Eighty years ago, on June 1st, 1943, a civilian aircraft flying from Lisbon to Bristol crashed in the Bay of Biscay when under attack by German fighter planes, killing all 17 passengers and crew.
A minor tragedy against the backdrop of the second World War, BOAC Flight 777A might now be forgotten except that the victims included film star Leslie Howard, then – after a part in the 1939 blockbuster Gone with the Wind – at the height of his fame. Also among the passengers was Howard’s accountant: a fat man who smoked six-inch cigars and bore a striking similarity to Winston Churchill. Hence one of the more popular conspiracy theories that persist to this day.
There are many other possible explanations for why a commercial plane was attacked. But not the least plausible explanation is that Howard himself was targeted, either because of his anti-Nazi propaganda work, or because he was considered a spy, or both.
One of his defining film roles had been as the pseudo-eponymous hero of The Scarlet Pimpernel (1934), an English patriot who, under the guise of the foppish Sir Percy Blakeney, rescues French aristocrats from the guillotine during the revolution.
In Pimpernel Smith (1941), he produced, directed, and acted in an update of that story, this time playing a Cambridge archaeologist who outwits the Nazis to free the inmates of concentration camps.
The film inspired the real-life Swedish war hero Raoul Wallenberg to save thousands of Jews in German-occupied Hungary. But it also riled the Nazis sufficiently that after the 1943 crash, Joseph Goebbels’s newspaper Der Angriff (“The Attack”) sneered in a headline: “Pimpernel Howard has made his last trip.”
In Nazi eyes, however, Howard’s role may have extended beyond mere propaganda. Central to this theory is that his fatal trip to Lisbon, ostensibly for a series of film lectures, was a cover for contacts with Franco, aimed at keeping Spain out of a Fascist war alliance.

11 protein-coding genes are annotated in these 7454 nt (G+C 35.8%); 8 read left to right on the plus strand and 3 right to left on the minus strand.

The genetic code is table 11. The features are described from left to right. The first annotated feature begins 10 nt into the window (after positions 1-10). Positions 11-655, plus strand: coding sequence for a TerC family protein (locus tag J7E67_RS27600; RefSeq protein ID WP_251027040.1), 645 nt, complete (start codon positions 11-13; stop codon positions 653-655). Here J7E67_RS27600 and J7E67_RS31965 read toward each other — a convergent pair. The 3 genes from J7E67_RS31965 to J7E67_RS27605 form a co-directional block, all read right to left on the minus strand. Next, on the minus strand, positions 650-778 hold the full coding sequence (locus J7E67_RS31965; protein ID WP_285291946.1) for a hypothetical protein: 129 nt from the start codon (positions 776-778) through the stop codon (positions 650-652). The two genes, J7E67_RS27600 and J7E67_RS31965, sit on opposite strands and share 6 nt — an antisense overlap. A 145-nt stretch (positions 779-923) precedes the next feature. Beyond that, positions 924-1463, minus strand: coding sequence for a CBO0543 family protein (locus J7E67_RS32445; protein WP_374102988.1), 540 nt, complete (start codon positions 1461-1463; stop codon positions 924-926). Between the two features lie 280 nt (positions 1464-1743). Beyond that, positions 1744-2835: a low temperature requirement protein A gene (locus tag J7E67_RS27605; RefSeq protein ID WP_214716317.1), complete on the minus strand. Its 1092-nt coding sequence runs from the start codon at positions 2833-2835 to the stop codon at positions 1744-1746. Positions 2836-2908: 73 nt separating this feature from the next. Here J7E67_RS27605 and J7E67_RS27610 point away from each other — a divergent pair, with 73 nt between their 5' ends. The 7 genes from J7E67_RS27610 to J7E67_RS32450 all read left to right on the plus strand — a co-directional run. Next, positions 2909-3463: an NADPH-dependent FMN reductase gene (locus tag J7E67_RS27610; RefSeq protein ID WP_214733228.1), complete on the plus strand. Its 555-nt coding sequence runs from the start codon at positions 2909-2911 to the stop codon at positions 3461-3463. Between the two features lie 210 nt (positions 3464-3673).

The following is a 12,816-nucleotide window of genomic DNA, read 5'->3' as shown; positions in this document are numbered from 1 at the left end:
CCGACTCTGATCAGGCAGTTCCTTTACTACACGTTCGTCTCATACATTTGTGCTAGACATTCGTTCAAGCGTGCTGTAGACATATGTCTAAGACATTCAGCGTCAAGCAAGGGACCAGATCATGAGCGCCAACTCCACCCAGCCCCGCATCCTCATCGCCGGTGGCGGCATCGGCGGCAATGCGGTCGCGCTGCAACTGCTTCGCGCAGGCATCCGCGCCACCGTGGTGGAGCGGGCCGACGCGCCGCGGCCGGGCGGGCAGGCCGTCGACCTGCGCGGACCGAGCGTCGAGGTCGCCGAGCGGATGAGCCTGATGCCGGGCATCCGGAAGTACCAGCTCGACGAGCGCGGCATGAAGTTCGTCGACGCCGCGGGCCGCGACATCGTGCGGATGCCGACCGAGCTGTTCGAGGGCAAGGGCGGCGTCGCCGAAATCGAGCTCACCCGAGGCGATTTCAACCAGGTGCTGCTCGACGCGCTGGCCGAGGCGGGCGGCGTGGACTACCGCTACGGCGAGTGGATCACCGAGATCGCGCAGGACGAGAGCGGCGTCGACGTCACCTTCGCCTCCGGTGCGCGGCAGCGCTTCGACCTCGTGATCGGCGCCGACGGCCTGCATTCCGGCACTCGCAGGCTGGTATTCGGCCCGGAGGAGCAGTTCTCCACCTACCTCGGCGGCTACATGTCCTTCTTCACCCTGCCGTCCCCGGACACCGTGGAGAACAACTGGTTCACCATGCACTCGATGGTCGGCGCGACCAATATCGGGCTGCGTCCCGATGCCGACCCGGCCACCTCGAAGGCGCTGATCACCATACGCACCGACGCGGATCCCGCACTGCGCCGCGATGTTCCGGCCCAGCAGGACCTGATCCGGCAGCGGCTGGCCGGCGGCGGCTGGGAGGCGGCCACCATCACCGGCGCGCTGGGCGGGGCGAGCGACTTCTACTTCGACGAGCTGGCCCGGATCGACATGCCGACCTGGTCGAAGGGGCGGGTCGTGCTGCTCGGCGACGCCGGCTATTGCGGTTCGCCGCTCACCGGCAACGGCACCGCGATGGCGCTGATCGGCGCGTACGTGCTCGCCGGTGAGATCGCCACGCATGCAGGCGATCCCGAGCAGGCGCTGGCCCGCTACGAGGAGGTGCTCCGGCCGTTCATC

And the possibility that Howard did combine movie stardom with diplomacy or spying may be supported by a small Irish sub-plot from a year earlier. When he visited Dublin in April 1942, The Irish Times social column reported as follows: “Mr Leslie Howard called on the President (Dr Douglas Hyde) Áras an Uachtaráin yesterday afternoon. Eluding autograph-hunters, he spent yesterday morning in Dun Laoghaire and Killiney and, after calling on the President, had tea with Professor and Mrs Felix Hackett. He saw the Abbey Players in the evening.”
In fact, Howard’s short visit involved two trips to the Áras, arranged by the poet John Betjeman, then working as press attaché for the British embassy in Ireland while probably doubling as an intelligence agent.
In a 2002 book on Betjemen, Bevis Hillier quoted Dr Nicholas Mansergh, an official in wartime Britain’s Ministry of Information, as recalling that Howard had afterwards written “a very sensitive report on Irish feelings. We might have asked [him] to go back but he was shot nine or 10 months later.”
As for the possibility that Howard was merely a collateral casualty in an attack based on the mistaken identity of his cigar-loving accountant, Alfred Chenhalls, that was the subject of a reported conversation three years after the crash, at a dinner where Winston Churchill’s wife met Chenhalls’s widow.
“It was dreadful how you lost your husband,” said Mrs Churchill, to which the widow replied: “If one of our husbands had to go, England could best spare mine” .
Another widow, Howard’s, later claimed her husband had considered the journey to Lisbon ominous. She quoted him as saying he had “a queer feeling about this whole trip, but – what the hell – you know that I’m a fatalist anyway.”
He wasn’t alone. A fellow passenger, Reuters correspondent Kenneth Stonehouse, told a friend: “I’m not normally frightened, but somehow, I feel bad about this air trip.”
There were rational reasons to worry. The same plane had been attacked by the Germans only weeks earlier, suffering some damage before climbing to cloud cover and safety. But that incident had been dismissed as an aberration. Daily flights resumed, still presumed exempt from the war.
After Flight 777A went down, inevitably, stories emerged of narrow escapes. Howard and Chenhalls had been on board, for example, only because less important passengers had been “bumped” to make room. And then there was the case of the mysterious English priest.
Howard’s son Ronald, also an actor, would later become synonymous with the part of Sherlock Homes on TV. But there was a Holmes mystery on Flight 777A too, thanks to a priest of that surname who first boarded the doomed plane and then left it to take an urgent phone-call.
According to Ronald Howard’s 1981 book, In Search of My Father, the priest was asked to report immediately to the British embassy or papal nunciature. When he did, neither knew anything about a call to Fr Holmes. In the meantime, the plane had taken off without him.